Preparations for Semana Santa

Blog 02_Preparaciones Semana Santa 097 By Bradley R., guest blogger studying Spanish in Heredia and Samara Beach, two of AmeriSpan's most popular Costa Rica Spanish schools

To the best of my knowledge, every Spanish-speaking country is officially Catholic, and Costa Rica is no exception.  Unlike my experience in the United States, Latin countries celebrate Semana Santa, or Holy Week, as the most important event on the church’s calendar.  I have experienced Semana Santa in Spain a number of years back, so I have a vague idea of the processions and community events
to be expected.  This year, however, I am getting a more up close look at what is going on.

Blog 02_Preparaciones Semana Santa 071 My house dad, Reiner, is the events coordinator for his church in the town of Cubujuqui,  which abuts Heredia to the West. Last week, the house was filled nearly every night with people planning the celebrations for the upcoming holy days.  They also worked assiduously on making decorations for the church.  At our house, most of the work went into vestments for the statues of Jesus Christ, Mary, Saint Paul and Saint Peter, which are made anew each year.  Reiner designed the garment for Jesus himself—a big and important job for a faithful Catholic—and another woman did the embroidering.  Our house remains the repository for a number of dresses to be used by girls who will represent saints, angels, and other biblical figures.  Reiner has been active in recruiting angels among my American house sister and her friends, and they will play a significant role in the parades as well.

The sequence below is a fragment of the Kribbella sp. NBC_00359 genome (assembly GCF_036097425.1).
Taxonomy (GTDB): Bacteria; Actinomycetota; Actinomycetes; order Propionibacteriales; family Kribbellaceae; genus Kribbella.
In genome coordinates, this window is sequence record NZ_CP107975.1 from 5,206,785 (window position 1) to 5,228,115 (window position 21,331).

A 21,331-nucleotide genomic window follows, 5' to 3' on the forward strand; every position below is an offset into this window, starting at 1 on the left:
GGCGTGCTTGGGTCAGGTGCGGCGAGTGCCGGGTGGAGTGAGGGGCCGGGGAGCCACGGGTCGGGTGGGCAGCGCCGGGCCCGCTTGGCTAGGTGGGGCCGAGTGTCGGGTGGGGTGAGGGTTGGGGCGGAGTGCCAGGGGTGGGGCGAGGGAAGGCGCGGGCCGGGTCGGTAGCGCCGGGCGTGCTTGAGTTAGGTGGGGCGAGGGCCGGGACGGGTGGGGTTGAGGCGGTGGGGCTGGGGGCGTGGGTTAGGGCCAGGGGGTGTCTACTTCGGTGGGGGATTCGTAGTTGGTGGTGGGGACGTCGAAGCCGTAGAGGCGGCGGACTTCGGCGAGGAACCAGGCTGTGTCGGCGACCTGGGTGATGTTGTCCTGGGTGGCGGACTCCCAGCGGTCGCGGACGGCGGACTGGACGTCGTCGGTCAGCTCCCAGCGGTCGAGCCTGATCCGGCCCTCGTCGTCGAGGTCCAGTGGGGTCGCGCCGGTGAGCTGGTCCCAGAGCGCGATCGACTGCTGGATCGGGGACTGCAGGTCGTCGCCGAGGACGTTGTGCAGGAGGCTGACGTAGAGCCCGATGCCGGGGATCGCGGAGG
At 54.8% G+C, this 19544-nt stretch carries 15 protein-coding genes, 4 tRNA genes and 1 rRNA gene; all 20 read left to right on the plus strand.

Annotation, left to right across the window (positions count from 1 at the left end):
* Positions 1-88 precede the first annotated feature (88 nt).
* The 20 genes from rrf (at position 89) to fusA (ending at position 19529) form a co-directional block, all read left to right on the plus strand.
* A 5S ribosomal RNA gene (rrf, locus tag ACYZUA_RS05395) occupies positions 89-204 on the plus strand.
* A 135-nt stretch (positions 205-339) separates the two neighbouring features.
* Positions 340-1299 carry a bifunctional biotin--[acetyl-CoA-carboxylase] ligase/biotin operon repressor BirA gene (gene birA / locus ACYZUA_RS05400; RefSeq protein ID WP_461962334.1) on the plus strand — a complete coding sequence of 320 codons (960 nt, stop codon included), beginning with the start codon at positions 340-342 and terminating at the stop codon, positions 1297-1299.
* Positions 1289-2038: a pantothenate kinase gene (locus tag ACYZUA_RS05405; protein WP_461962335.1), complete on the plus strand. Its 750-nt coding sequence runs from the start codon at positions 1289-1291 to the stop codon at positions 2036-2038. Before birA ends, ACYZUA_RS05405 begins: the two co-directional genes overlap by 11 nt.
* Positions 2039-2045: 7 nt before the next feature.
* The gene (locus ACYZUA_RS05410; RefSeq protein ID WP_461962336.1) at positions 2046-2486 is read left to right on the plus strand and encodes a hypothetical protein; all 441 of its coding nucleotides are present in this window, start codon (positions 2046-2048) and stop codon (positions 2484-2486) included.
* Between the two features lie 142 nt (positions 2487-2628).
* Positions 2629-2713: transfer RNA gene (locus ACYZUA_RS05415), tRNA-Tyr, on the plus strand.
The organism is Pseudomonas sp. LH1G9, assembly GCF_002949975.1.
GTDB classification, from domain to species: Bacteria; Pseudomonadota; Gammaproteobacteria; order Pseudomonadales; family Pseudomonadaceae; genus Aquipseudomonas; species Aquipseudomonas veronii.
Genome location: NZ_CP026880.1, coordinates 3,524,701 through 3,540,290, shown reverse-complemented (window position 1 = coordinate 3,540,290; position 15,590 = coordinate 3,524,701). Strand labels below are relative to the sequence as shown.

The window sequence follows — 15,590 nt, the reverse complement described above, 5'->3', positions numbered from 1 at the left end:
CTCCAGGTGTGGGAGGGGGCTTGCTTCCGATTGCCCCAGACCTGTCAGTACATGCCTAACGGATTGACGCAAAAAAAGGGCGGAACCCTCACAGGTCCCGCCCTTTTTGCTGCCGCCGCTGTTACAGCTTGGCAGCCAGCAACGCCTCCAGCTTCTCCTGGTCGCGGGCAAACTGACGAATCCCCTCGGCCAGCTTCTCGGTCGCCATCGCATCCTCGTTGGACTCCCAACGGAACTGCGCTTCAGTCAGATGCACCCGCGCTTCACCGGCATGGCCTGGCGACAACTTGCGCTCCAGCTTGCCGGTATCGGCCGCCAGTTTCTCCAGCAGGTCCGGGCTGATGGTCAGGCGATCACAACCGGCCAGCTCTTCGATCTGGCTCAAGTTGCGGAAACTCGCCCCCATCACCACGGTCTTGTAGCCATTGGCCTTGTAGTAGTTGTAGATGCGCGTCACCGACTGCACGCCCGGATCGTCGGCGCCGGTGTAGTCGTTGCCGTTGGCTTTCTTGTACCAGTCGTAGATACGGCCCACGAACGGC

For my part, I was asked to help prepare the church, which turned out to mean carry things back and Blog 02_Preparaciones Semana Santa 063 forth across the street.  The statues of the religious figures previously mentioned had to be removed from the church and replaced by statues of the same figures but who had different facial expressions.  The new figures are also attached to stands with handles front and rear, since they will be carried around the streets of Cubujuqui for a number of processions.  Luckily, due to my time spent in the Army, I am especially good at carrying things, which was also fortunate for the other people working, about a half dozen, who were mostly in their 60s.  After about four hours of moving things around, I noticed that I was carrying an ever-greater percentage of the loads, but I didn’t mind.

One moment in particular made me smile.  The Christ’s tomb, which is the heaviest of the objects to be carried during the parades, had to be removed from the church until the appropriate time—it was likely
the primary reason that I was asked to be there.  So, with nine other men, we lifted and carried the tomb, small step by small step, looking a bit like a group of ants carrying off a piece of watermelon.  Years back, when I was in Spain watching the Holy Week parades and feeling sorry for the men carrying the (much bigger) statues down street after street, I never guessed that I would be doing the same.

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